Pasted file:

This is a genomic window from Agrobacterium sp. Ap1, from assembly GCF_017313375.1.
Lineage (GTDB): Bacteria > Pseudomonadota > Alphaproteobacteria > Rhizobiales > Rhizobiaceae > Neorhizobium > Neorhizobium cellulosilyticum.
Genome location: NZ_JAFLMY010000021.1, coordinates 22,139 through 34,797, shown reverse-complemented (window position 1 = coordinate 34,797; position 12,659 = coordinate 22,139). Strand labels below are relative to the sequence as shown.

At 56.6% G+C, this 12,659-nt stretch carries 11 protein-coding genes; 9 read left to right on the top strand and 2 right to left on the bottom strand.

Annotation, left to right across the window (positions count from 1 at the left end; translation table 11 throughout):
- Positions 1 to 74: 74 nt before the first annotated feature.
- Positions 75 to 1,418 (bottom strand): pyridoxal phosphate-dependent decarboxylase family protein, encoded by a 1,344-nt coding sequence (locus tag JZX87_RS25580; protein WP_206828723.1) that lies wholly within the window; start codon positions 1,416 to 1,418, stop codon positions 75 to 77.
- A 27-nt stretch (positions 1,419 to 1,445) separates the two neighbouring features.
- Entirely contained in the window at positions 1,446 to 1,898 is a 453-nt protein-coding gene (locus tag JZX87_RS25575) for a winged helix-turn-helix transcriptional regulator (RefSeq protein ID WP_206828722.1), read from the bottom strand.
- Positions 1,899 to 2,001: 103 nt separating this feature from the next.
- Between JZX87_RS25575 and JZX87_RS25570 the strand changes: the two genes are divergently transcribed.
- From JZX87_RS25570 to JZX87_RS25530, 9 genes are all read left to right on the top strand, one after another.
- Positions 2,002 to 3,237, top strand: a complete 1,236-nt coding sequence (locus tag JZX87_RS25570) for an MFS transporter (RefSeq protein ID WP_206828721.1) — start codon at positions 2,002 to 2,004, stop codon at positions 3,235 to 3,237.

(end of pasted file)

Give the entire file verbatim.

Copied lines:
This is a genomic window from Agrobacterium sp. Ap1, from assembly GCF_017313375.1.
Lineage (GTDB): Bacteria > Pseudomonadota > Alphaproteobacteria > Rhizobiales > Rhizobiaceae > Neorhizobium > Neorhizobium cellulosilyticum.
Genome location: NZ_JAFLMY010000021.1, coordinates 22,139 through 34,797, shown reverse-complemented (window position 1 = coordinate 34,797; position 12,659 = coordinate 22,139). Strand labels below are relative to the sequence as shown.

At 56.6% G+C, this 12,659-nt stretch carries 11 protein-coding genes; 9 read left to right on the top strand and 2 right to left on the bottom strand.

Annotation, left to right across the window (positions count from 1 at the left end; translation table 11 throughout):
- Positions 1 to 74: 74 nt before the first annotated feature.
- Positions 75 to 1,418 (bottom strand): pyridoxal phosphate-dependent decarboxylase family protein, encoded by a 1,344-nt coding sequence (locus tag JZX87_RS25580; protein WP_206828723.1) that lies wholly within the window; start codon positions 1,416 to 1,418, stop codon positions 75 to 77.
- A 27-nt stretch (positions 1,419 to 1,445) separates the two neighbouring features.
- Entirely contained in the window at positions 1,446 to 1,898 is a 453-nt protein-coding gene (locus tag JZX87_RS25575) for a winged helix-turn-helix transcriptional regulator (RefSeq protein ID WP_206828722.1), read from the bottom strand.
- Positions 1,899 to 2,001: 103 nt separating this feature from the next.
- Between JZX87_RS25575 and JZX87_RS25570 the strand changes: the two genes are divergently transcribed.
- From JZX87_RS25570 to JZX87_RS25530, 9 genes are all read left to right on the top strand, one after another.
- Positions 2,002 to 3,237, top strand: a complete 1,236-nt coding sequence (locus tag JZX87_RS25570) for an MFS transporter (RefSeq protein ID WP_206828721.1) — start codon at positions 2,002 to 2,004, stop codon at positions 3,235 to 3,237.